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Waleed Aly opens up about his nine-year-old son's autism.

Gold Logie winner Waleed Aly has opened up about his son Zayd’s autism, describing the nine-year-old as a “lovely little man”.

Aly, who is beamed into our homes every week via The Project and has creating a hugely successful media career discussing tough issues, says he decided to talk about Zayd’s diagnosis after a discussion with his wife, academic Dr. Susan Carland.

He told TV Week his son’s diagnosis in 2011 has been a “major” thing for the family, but “because of the early diagnosis, he was able to get the support he needed”.

“He’s a lovely little man, and it’s lovely watching him grow through all of these things,” Aly continued.

Aly and Carland, who were married in 2002 and are also parents to Aisha, 13, say Aly’s fame and his new gold statuette won’t change the dynamic of life together in their Melbourne home.

“They might say congratulations and then I’ll say ‘Alright go practice your piano,'” he told the magazine after his Logies win.

Aly speaks about wife Dr Susan Carland in his Gold Logie acceptance speech. Post continues after video…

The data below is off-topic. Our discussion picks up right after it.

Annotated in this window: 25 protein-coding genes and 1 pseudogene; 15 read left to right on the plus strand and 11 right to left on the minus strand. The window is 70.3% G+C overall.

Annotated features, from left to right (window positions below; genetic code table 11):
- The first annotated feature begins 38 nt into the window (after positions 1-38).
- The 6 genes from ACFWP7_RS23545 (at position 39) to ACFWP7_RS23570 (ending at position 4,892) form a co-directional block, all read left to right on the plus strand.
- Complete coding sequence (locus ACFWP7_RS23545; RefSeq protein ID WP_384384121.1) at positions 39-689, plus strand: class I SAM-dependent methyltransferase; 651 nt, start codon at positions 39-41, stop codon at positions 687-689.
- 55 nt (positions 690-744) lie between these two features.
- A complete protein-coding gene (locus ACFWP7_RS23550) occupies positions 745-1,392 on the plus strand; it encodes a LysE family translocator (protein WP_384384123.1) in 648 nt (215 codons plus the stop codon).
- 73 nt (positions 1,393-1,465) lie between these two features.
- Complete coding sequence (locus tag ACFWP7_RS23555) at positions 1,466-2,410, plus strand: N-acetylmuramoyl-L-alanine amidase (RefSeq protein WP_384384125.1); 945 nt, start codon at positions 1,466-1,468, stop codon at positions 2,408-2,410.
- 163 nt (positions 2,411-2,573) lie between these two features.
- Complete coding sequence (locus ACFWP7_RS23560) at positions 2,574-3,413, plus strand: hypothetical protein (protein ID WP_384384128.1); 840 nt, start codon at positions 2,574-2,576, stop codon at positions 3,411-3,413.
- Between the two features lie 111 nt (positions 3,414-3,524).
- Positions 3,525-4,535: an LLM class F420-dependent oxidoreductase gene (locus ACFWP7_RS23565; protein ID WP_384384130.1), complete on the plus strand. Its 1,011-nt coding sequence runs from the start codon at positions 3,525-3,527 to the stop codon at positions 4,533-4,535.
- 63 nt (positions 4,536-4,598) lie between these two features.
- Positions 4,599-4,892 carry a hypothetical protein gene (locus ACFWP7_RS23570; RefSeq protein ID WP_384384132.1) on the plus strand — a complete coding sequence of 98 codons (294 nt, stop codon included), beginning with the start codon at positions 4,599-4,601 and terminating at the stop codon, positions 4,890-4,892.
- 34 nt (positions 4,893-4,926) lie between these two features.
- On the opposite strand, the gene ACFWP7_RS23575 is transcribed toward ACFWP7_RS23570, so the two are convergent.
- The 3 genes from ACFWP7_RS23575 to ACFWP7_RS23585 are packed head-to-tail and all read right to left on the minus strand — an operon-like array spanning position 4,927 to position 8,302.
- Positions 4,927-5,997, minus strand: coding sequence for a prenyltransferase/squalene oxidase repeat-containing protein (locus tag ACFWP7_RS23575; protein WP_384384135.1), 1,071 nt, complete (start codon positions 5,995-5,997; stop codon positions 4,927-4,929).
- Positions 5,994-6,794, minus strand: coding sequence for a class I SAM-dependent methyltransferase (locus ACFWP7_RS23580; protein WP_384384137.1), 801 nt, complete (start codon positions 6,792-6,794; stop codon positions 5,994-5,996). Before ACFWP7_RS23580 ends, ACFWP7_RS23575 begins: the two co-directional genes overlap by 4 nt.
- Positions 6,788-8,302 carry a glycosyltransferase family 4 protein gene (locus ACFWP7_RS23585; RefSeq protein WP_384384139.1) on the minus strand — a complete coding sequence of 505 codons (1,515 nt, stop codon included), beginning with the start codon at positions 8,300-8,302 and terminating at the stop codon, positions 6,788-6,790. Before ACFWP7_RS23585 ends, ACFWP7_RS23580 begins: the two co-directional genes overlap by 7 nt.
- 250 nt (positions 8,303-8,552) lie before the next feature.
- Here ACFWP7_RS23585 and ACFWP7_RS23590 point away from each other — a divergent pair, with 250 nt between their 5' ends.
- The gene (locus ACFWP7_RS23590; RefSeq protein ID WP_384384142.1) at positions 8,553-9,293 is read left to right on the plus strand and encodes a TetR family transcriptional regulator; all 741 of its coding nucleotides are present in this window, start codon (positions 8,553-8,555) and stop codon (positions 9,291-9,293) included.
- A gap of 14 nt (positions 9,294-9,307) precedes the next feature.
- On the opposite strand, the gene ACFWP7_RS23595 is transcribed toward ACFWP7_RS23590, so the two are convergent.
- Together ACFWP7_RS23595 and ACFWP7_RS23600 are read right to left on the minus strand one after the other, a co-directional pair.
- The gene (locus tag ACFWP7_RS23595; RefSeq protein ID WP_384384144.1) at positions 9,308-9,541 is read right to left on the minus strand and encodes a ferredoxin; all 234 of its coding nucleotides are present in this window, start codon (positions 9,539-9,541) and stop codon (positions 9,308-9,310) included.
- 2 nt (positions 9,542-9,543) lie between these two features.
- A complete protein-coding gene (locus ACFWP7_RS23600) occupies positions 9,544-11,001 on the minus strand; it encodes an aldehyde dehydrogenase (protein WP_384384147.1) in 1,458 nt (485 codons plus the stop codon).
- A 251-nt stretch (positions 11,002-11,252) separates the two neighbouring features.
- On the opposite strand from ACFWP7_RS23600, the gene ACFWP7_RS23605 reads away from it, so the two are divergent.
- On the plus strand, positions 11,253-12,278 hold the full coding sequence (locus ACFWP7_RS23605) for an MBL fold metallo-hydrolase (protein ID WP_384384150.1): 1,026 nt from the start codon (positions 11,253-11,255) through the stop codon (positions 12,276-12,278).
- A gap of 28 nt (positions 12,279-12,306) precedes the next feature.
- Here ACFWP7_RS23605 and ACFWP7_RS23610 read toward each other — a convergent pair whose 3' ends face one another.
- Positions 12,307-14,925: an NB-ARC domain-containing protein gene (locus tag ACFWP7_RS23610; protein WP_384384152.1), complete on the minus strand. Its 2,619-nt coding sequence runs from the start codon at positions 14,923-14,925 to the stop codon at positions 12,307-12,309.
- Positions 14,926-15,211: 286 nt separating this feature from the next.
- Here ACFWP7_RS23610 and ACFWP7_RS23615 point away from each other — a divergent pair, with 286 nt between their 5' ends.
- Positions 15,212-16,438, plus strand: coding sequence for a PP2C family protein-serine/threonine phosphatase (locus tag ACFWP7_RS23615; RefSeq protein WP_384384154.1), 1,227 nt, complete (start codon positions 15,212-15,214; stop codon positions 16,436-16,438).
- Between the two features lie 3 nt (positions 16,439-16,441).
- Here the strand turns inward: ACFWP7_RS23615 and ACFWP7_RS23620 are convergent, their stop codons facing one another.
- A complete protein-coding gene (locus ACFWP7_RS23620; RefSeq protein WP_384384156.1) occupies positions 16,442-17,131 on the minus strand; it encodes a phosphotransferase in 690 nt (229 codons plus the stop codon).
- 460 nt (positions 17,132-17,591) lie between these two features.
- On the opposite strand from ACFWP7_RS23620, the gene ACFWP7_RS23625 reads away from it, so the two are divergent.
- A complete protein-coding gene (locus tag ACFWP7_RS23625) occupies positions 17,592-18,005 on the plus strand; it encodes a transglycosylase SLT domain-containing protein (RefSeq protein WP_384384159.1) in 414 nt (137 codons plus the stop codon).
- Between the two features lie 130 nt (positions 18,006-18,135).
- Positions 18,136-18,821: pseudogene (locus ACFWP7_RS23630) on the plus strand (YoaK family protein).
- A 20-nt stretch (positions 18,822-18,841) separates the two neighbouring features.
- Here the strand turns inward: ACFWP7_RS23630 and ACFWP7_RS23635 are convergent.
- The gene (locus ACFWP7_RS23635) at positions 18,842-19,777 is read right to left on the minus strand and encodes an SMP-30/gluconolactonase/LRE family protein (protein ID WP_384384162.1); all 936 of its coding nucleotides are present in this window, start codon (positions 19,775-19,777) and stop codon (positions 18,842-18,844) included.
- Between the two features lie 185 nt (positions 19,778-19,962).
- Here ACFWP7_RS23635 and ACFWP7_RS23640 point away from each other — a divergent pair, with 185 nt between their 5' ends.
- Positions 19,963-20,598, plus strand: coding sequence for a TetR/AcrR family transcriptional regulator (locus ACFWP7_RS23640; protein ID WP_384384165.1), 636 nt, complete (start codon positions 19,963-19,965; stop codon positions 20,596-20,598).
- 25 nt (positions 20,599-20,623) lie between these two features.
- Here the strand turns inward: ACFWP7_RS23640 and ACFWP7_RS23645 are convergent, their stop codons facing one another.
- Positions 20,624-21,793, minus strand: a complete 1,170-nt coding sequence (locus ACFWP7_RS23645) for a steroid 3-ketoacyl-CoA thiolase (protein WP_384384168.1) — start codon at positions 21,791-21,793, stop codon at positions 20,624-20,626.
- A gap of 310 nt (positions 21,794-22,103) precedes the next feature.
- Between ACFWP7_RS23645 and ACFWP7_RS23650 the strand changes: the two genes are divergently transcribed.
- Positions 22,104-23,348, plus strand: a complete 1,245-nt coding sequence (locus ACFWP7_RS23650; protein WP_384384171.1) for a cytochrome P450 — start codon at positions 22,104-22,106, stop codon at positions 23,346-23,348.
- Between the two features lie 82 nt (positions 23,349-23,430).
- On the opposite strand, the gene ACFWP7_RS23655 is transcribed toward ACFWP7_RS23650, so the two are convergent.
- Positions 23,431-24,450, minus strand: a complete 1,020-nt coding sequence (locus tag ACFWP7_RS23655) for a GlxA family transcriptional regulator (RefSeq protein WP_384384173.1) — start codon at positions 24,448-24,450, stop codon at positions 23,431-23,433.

Video via Channel 9

According to the Australian Bureau of Statistics most recent data, one in 53 children aged between four and nine will register on the Austism spectrum in Australia.

The condition affects a range of behaviours, including the way in which people respond to situations, environments and interactions with others.

Aly explained, “I’d decided I wasn’t going to talk publicly about it partly because I thought it was his [Zayd’s] call.”

But after a “good chat” with wife Susan – who Aly spoke lovingly of in his Logies acceptance speech – and a discussion around whether or not going public would be a good thing to do, the pair decided to share their son’s story.

Aly saying he felt the stigma often associated with autism was beginning to slowly break down.

"We did a story (on the Project) and that was the moment the seal was broken. It was like, 'OK, well, I can talk about the topic," he said.

Five years on from his initial diagnosis, Aly says Zayd is  "just coming on in leaps and bounds."

Find out more about autism via the Autism Awareness Australia

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